Memory error due to big input file
davea at ieee.org
Mon Jul 13 17:01:17 EDT 2009
sityee kong wrote:
> Hi All,
> I have a similar problem that many new python users might encounter. I would
> really appreciate if you could help me fix the error.
> I have a big text file with size more than 2GB. It turned out memory error
> when reading in this file. Here is my python script, the error occurred at
> line -- self.fh.readlines().
> import math
> import time
> class textfile:
> def __init__(self,fname):
> def myfun(snp,start,end):
> for row in subdata:
> if (k=="0/0") & (k!="0/0"):
> elif (k!="0/0") & (k=="0/0"):
> elif (k!="0/0") & (k!="0/0"):
> result.write(snp+" "+str(NEWmiss)+" "+str(OLDmiss)+" "+str(DIFF)+"\n")
> result.write("SNP NEWmiss OLDmiss DIFF\n")
> for i in range(lfile):
> if (i==0): continue
> if (before==after):
> if (i!=(lfile-1)): continue
> if (i ==(lfile-1)):
> sincerely, phoebe
Others have pointed out that you have too little memory for a 2gig data
structure. If you're running on a 32bit system, chances are it won't
matter how much memory you add, a process is limited to 4gb, and the OS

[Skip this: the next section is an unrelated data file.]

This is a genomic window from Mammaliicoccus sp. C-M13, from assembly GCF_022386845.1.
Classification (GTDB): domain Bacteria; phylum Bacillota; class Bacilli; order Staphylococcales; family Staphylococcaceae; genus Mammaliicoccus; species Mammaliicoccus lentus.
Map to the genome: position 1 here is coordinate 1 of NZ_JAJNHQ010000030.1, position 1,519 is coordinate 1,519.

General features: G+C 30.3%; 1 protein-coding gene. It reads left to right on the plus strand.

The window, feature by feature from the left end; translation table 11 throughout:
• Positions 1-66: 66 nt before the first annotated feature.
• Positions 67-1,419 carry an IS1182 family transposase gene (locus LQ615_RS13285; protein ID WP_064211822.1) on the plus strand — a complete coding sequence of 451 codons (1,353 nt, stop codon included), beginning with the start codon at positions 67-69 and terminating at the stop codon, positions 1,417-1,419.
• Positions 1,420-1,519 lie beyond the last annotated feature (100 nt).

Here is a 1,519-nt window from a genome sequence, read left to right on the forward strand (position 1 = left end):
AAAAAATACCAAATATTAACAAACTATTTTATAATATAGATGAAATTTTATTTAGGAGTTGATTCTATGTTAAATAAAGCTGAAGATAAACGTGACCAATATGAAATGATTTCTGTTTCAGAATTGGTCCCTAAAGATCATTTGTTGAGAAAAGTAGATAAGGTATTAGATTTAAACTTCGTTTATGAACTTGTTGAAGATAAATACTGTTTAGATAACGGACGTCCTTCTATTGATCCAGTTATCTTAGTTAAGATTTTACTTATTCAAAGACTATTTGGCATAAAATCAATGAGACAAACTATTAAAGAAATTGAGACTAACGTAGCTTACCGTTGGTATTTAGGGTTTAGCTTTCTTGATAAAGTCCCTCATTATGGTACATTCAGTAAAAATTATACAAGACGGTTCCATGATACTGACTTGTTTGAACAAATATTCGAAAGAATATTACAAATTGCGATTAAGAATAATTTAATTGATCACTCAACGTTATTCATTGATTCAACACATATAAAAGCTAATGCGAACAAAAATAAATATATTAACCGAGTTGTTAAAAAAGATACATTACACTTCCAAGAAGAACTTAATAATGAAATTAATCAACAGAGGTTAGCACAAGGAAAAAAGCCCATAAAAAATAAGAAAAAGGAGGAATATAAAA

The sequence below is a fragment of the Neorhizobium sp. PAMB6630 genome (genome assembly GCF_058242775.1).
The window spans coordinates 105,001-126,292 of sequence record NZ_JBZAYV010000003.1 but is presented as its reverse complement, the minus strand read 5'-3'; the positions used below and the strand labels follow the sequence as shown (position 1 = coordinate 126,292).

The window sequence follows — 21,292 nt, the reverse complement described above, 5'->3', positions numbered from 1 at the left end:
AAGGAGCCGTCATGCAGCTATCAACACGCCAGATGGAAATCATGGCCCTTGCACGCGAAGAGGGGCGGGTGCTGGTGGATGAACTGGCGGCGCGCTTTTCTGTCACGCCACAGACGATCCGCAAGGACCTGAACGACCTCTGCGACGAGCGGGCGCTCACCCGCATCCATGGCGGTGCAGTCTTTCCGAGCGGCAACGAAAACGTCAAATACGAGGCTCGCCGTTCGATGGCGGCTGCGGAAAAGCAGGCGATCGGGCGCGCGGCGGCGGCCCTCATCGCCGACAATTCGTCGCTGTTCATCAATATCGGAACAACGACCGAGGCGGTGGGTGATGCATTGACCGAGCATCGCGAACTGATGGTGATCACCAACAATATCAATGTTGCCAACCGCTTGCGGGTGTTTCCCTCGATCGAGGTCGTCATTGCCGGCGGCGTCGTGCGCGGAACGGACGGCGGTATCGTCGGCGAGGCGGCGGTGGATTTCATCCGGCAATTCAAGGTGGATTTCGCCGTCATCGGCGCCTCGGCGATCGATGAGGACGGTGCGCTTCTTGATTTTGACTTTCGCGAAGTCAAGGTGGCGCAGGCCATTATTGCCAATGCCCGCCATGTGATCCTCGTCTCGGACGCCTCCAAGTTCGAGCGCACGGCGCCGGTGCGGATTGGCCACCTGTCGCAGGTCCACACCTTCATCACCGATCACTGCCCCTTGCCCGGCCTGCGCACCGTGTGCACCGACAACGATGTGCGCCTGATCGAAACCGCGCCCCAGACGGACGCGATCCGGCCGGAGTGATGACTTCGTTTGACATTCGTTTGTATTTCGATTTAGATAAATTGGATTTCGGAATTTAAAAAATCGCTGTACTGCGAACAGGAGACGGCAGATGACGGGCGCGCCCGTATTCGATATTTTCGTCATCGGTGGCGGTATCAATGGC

typically takes about half of it, your code and other data takes some,
and you don't have 2gig left. A 64 bit version of Python, running on a
64bit OS, might be able to "just work."
Anyway, loading the whole file into a list is seldom the best answer,
except for files under a meg or so. It's usually better to process the
file in sequence. It looks like you're also making slices of that data,
so they could potentially be pretty big as well.
If you can be assured that you only need the current line and the
previous two (for example), then you can use a list of just those three,
and delete the oldest one, and add a new one to that list each time
through the loop.
Or, you can add some methods to that 'textfile' class that fetch a line
by index. Brute force, you could pre-scan the file, and record all the
file offsets for the lines you find, rather than storing the actual
line. So you still have just as big a list, but it's a list of
integers. Then when somebody calls your method, he passes an integer,
and you return the particular line. A little caching for performance,
and you're good to go.
Anyway, if you organize it that way, you can code the rest of the module
to not care whether the whole file is really in memory or not.
BTW, you should derive all your classes from something. If nothing
else, use object.
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